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Kenya airways planes on March 24, 2020 at Jomo Kenyatta international Airport, grounded following the outbreak of COVID-19. [Edward Kiplimo, Standard]
Kenya Airways (KQ) pilots have spoken of unfinished business even as the national carrier prepares to de-list from the Nairobi Securities Exchange and become a State corporation.

On Friday, a Bill that would pave the way for the nationalisation was tabled in the National Assembly, with the minority shares held by banks expected to be converted into long-term Treasury Bonds.

The national carrier, which was already in a financial hole, has been hit hard by the adverse effects of the Covid-19 pandemic that led to a ban on international passenger flights across the world as a means to contain the spread of the respiratory infection.

MPs will now start debate on The National Aviation Management Bill, 2020 as the National Assembly seeks to have the government take back full control of the national carrier by October.

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But the KQ pilots say there are some unresolved issues that could hinder a smooth nationalisation process.

Among them, they say, is failure by the management to act on a report by Deloitte, which detailed how the company lost billions through foreign exchange repatriations.

Millions lost

According to Kenya Airline Pilots Association, while some small fish were fingered, the executives higher up in the management who were responsible for the dip in the airline’s fortunes went unscathed.

An estimated Sh400 million is thought to have been lost through the foreign exchange deals negotiated at below market rates, for the South African Rand and Emirati Dirham.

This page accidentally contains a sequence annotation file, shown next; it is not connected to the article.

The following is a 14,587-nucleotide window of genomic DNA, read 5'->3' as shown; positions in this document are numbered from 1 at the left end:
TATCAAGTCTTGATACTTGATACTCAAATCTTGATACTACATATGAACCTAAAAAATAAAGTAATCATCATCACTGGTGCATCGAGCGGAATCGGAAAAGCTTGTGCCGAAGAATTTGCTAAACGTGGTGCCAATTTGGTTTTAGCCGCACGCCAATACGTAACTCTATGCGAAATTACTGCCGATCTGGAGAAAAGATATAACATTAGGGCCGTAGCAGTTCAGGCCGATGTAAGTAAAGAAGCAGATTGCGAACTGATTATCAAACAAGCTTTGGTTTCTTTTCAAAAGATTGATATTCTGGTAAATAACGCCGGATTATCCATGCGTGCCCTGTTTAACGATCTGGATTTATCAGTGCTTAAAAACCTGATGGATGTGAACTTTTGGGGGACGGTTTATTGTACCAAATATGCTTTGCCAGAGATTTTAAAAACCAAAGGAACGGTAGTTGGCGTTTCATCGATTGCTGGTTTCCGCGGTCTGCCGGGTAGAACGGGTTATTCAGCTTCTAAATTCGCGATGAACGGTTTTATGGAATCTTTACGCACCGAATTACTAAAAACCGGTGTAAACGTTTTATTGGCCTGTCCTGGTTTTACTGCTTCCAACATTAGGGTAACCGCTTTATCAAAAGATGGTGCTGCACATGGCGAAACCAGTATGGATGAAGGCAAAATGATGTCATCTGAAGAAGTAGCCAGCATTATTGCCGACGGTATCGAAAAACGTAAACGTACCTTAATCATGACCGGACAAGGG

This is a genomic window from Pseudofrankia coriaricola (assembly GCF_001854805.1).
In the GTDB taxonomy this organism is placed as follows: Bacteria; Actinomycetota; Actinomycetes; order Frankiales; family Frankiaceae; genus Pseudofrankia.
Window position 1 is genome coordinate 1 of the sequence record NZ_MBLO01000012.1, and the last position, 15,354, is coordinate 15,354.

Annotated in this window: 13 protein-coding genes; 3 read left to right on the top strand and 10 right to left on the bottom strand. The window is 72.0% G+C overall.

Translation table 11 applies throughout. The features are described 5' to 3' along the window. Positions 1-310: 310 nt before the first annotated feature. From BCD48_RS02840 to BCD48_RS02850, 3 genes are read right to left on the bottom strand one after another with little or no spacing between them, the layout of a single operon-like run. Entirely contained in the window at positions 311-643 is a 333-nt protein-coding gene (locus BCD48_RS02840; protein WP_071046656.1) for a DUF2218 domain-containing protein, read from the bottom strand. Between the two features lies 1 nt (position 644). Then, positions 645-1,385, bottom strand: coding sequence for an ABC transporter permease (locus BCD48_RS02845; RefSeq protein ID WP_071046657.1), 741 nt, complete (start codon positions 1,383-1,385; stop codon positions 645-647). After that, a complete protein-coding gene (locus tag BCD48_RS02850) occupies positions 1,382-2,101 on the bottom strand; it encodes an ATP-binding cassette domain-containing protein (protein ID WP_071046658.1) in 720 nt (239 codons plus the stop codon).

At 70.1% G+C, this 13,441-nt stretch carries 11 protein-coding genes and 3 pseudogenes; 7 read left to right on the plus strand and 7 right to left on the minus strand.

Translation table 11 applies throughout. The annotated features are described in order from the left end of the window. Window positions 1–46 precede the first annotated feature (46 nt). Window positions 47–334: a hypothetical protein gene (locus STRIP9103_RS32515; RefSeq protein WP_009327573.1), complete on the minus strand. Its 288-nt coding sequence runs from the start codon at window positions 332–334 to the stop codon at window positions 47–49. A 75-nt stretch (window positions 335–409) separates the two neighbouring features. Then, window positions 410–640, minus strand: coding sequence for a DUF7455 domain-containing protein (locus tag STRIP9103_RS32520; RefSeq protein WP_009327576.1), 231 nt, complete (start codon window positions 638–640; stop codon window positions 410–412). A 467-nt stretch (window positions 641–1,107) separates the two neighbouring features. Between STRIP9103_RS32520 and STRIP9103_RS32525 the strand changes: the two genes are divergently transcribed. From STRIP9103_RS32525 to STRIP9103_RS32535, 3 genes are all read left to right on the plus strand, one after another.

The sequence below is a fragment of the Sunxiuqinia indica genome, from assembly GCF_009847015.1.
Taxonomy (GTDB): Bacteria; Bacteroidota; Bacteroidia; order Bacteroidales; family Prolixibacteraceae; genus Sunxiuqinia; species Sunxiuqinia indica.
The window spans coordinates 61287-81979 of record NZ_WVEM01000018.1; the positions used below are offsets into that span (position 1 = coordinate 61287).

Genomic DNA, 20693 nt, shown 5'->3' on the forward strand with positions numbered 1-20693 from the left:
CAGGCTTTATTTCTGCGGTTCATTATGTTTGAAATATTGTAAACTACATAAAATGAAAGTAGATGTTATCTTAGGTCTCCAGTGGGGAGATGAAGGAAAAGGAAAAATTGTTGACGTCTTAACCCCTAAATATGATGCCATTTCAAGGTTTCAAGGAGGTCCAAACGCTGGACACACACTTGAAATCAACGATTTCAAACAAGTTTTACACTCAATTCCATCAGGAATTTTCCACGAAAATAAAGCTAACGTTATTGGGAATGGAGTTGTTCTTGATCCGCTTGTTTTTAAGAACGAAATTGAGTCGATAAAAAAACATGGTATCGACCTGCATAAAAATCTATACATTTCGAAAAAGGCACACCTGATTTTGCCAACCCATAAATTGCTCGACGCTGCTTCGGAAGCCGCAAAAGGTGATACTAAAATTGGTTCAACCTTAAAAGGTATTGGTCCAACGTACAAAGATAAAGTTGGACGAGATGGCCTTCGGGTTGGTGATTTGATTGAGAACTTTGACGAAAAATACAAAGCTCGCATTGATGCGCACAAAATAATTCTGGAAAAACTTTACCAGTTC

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Deloitte recommended that former Chief Executive Mbuvi Ngunze, former Finance Director Alex Mbugua and three other senior managers face disciplinary proceedings.

Mr Ngunze and Mr Mbugua were found to have been liable for violating company policies in handling of foreign earnings and dealing with a certain bank where they negotiated a Sh700 million bank guarantee against the ceiling of Sh500 million.

“We recommend disciplinary proceedings for all staff who have been identified to have conducted themselves contrary to the provisions of company policies,” said Deloitte in its report commissioned by the airline’s board of directors as part of an investigation into the corporation’s affairs.

The bad blood between KQ and its pilots’ union has escalated even as a biting shortage of pilots continues to cost the airline much-needed revenue.

Retired Captain John Lewis Smith, who has over 40 years flying experience and more than 22,000 flight hours, says the management of the national carrier was wanting.

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“Having looked at the boards of Kenya Airways spanning the last 16 years, KQ lacks the relevant aviation expertise and experience as compared to other major international airlines,” he told Weekend Business.

An experienced aircraft engineer, Kenneth Mwangi said industry standards in board selection of an airline are based on relevant aviation skills, and the positions are not for just anyone.

“A lack of an aviation engineering oversight board can result to huge losses as clearly seen in the end of year results,” he said.

KQ, which is owned 48.9 per cent by the government and 7.8 per cent by Air France-KLM, was privatised 24 years ago, but sank into debt and losses in 2014.

Following the impact of Covid-19, there are fears that the carrier could lose up to $500 million (Sh53 billion) in revenues by the end of this year due to disruptions associated with the coronavirus, which has grounded the airline’s passenger operations.  

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